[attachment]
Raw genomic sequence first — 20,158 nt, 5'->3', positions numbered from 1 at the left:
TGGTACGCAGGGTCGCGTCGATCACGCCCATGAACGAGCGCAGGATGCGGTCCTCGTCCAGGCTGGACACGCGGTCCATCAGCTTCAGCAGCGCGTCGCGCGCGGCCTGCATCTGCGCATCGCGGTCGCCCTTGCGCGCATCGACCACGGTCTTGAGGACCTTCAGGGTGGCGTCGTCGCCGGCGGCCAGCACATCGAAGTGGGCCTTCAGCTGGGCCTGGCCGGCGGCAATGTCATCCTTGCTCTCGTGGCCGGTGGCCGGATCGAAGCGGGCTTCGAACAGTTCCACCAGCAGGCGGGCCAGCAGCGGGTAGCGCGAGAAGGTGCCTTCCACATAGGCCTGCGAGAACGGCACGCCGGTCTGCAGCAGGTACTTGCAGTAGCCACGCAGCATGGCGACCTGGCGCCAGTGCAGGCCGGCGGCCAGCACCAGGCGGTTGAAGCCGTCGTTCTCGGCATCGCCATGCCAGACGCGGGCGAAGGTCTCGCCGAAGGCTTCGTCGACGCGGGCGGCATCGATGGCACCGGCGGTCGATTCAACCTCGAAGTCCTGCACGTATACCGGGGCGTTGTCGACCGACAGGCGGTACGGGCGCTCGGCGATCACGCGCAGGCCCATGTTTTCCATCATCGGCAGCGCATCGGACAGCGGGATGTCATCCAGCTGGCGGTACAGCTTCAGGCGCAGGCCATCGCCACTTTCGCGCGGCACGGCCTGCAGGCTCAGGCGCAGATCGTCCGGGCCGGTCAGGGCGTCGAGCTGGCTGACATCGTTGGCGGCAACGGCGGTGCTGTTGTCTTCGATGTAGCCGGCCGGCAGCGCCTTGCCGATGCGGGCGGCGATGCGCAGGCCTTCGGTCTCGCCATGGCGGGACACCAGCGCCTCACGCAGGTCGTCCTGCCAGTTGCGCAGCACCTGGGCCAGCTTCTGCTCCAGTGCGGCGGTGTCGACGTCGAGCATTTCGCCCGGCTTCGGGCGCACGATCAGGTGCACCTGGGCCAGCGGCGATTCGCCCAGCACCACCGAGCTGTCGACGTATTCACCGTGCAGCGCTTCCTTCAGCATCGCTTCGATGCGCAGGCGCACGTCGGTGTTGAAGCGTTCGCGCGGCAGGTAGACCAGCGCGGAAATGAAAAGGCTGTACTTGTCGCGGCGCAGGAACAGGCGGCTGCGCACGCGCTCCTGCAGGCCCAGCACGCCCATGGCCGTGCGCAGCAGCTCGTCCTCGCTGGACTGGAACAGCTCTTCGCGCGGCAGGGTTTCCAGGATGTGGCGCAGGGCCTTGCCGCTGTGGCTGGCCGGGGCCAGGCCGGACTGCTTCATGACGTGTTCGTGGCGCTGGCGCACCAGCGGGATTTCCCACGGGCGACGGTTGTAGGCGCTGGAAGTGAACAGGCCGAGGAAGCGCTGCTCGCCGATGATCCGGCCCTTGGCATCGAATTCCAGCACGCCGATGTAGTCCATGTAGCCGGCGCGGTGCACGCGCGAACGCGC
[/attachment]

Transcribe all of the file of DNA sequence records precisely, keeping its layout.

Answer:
Raw genomic sequence first — 20,158 nt, 5'->3', positions numbered from 1 at the left:
TGGTACGCAGGGTCGCGTCGATCACGCCCATGAACGAGCGCAGGATGCGGTCCTCGTCCAGGCTGGACACGCGGTCCATCAGCTTCAGCAGCGCGTCGCGCGCGGCCTGCATCTGCGCATCGCGGTCGCCCTTGCGCGCATCGACCACGGTCTTGAGGACCTTCAGGGTGGCGTCGTCGCCGGCGGCCAGCACATCGAAGTGGGCCTTCAGCTGGGCCTGGCCGGCGGCAATGTCATCCTTGCTCTCGTGGCCGGTGGCCGGATCGAAGCGGGCTTCGAACAGTTCCACCAGCAGGCGGGCCAGCAGCGGGTAGCGCGAGAAGGTGCCTTCCACATAGGCCTGCGAGAACGGCACGCCGGTCTGCAGCAGGTACTTGCAGTAGCCACGCAGCATGGCGACCTGGCGCCAGTGCAGGCCGGCGGCCAGCACCAGGCGGTTGAAGCCGTCGTTCTCGGCATCGCCATGCCAGACGCGGGCGAAGGTCTCGCCGAAGGCTTCGTCGACGCGGGCGGCATCGATGGCACCGGCGGTCGATTCAACCTCGAAGTCCTGCACGTATACCGGGGCGTTGTCGACCGACAGGCGGTACGGGCGCTCGGCGATCACGCGCAGGCCCATGTTTTCCATCATCGGCAGCGCATCGGACAGCGGGATGTCATCCAGCTGGCGGTACAGCTTCAGGCGCAGGCCATCGCCACTTTCGCGCGGCACGGCCTGCAGGCTCAGGCGCAGATCGTCCGGGCCGGTCAGGGCGTCGAGCTGGCTGACATCGTTGGCGGCAACGGCGGTGCTGTTGTCTTCGATGTAGCCGGCCGGCAGCGCCTTGCCGATGCGGGCGGCGATGCGCAGGCCTTCGGTCTCGCCATGGCGGGACACCAGCGCCTCACGCAGGTCGTCCTGCCAGTTGCGCAGCACCTGGGCCAGCTTCTGCTCCAGTGCGGCGGTGTCGACGTCGAGCATTTCGCCCGGCTTCGGGCGCACGATCAGGTGCACCTGGGCCAGCGGCGATTCGCCCAGCACCACCGAGCTGTCGACGTATTCACCGTGCAGCGCTTCCTTCAGCATCGCTTCGATGCGCAGGCGCACGTCGGTGTTGAAGCGTTCGCGCGGCAGGTAGACCAGCGCGGAAATGAAAAGGCTGTACTTGTCGCGGCGCAGGAACAGGCGGCTGCGCACGCGCTCCTGCAGGCCCAGCACGCCCATGGCCGTGCGCAGCAGCTCGTCCTCGCTGGACTGGAACAGCTCTTCGCGCGGCAGGGTTTCCAGGATGTGGCGCAGGGCCTTGCCGCTGTGGCTGGCCGGGGCCAGGCCGGACTGCTTCATGACGTGTTCGTGGCGCTGGCGCACCAGCGGGATTTCCCACGGGCGACGGTTGTAGGCGCTGGAAGTGAACAGGCCGAGGAAGCGCTGCTCGCCGATGATCCGGCCCTTGGCATCGAATTCCAGCACGCCGATGTAGTCCATGTAGCCGGCGCGGTGCACGCGCGAACGCGC